MISSOULA — After getting swept by Missoula Big Sky on Sept. 28, the Missoula Sentinel volleyball team did some reflecting.
The loss dropped them to 2-7, with a 2-3 mark in the Western AA.
Fast forward to this week. The Spartans are 7-3 in the conference and 7-7 overall. They took a load of momentum into the Missoula County Public Schools Invitational Thursday where they posted a close win over a strong Class A squad in Corvallis, forged a split with Florence and then earned another victory over Libby.
So what exactly has changed for Sentinel?
“We had a lot of communication troubles and didn't have a lot of experience working with each other,” junior middle hitter and captain Sierra Dennison said. “I think that compared to teams that I’ve played with in the past, this one specifically we’ve just been finding our chemistry really quickly, getting to know each other well and just playing good volleyball and having fun.”
Team building exercises have been instrumental for coach Erin Keffeler. Last year the Spartans had 11 seniors on their varsity squad, with eight on this year’s team. With only a few roster spots to go around, many of the upperclassmen are only getting their first taste of varsity this season.
There have been growing pains — the early season struggles attest to this — but Keffeler and the players have started to see them fit together well. In fact, that was the basis of another team-building activity this week.
The sixth-year coach cut up poster board into puzzle pieces and distributed them to her team. She had her players cut out words, pictures and phrases from magazines about themselves and they plan to glue them together each week.
Hence, the glue. It’s more than just a buzzword or something the team says during the middle of sets to pick themselves up. They really are gluing themselves to the rest of the team.
“We’ve grown stronger as a team on and off the court, and we’ve come to know that as our glue,” Dennison said. “That can mean that anything like talking, communication, trust, confidence, anything like that. It’s just like how we trust in each other and keeping, sticking together as a team.”
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Keffeler calls volleyball the "ultimate team sport" and communication is a huge part of that. Players have to have a deep inclination of what the rest of their teammates are going to do at any given moment on the court.
If someone does not make the correct call, that’s going to cost them a point.
“Even though we have a lot of talent, talent doesn’t work by itself,” Keffeler said. “You have to bring the energy behind the talent, you have to make things happen on the court and we have to stick together as much as possible … I’m proud of them definitely on the changes that they’ve made, the changes we’ve made as a group.”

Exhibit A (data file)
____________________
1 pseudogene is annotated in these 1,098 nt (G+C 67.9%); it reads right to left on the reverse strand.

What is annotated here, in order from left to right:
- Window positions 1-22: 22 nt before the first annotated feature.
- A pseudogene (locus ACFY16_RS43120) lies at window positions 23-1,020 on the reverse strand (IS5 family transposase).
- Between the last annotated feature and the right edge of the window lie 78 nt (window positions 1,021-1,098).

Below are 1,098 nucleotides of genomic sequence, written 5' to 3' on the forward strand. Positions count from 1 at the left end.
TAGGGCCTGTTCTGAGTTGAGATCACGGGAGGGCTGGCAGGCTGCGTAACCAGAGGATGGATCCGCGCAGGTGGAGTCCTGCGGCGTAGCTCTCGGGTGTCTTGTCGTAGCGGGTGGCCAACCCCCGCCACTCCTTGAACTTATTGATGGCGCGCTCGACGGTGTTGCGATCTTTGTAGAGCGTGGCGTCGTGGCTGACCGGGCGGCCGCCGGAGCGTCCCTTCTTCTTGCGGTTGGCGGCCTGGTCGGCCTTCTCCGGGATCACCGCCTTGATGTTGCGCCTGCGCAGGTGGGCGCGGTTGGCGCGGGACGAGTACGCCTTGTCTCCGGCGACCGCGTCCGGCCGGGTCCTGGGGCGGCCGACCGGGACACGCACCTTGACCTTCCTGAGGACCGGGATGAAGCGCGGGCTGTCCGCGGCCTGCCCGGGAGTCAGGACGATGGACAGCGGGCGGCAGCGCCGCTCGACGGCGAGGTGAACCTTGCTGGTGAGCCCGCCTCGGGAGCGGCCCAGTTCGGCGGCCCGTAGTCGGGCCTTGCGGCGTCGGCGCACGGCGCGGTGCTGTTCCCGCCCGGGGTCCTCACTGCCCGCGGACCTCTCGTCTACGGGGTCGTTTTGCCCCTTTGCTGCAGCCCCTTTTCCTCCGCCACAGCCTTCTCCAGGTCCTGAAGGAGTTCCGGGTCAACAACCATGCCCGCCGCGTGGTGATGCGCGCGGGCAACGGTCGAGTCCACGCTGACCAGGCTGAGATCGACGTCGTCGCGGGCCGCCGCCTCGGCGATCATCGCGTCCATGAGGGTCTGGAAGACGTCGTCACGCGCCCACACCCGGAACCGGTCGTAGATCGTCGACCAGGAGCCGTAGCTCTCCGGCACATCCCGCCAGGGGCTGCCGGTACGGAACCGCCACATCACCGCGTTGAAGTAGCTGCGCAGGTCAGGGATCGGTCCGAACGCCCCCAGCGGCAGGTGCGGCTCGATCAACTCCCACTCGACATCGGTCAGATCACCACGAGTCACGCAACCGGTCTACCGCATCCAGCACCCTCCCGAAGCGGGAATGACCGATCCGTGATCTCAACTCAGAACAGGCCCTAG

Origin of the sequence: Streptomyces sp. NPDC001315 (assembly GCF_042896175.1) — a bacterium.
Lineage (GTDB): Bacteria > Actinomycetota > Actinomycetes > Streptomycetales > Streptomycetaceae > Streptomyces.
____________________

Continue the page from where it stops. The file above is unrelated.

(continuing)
As the team has gotten better in a lot of areas, individual play has improved as well. Senior libero Olivia Cady has been impressive, as has sophomore setter Paige Sawyer, who is in her second year of varsity play.
Outside hitter Sheridan Schweyen — the younger sister of former Sentinel standouts and current Lady Griz basketball players Jordyn and Shelby — has been strong as well. The front line has been altogether impressive and registered 14 team blocks on Tuesday’s revenge win over Big Sky.
That, particularly, was a game the entire team was looking forward to.
“After that first loss we were so stressed and we were like, we need to show them who we are,” Schweyen said. “We came back in that game and showed them what kind of team we are and how much we’ve come together since then.”
Watch the Spartans on the court for a few minutes and that’s not hard to see. The communication is clear, there’s no bad body language if they give up a point or two, players are not getting down on themselves.
Room for improvement always exists, but with four regular season matches left, the Spartans are simply focused on making it to the state tournament. And they know exactly what that will take.
“Consistency’s good, the more we work on that and the smarter we are playing, the better are chances are that we get there,” Keffeler said. “So, the potential is there, it’s just how strong can we make our glue? How strong can we stick it together?”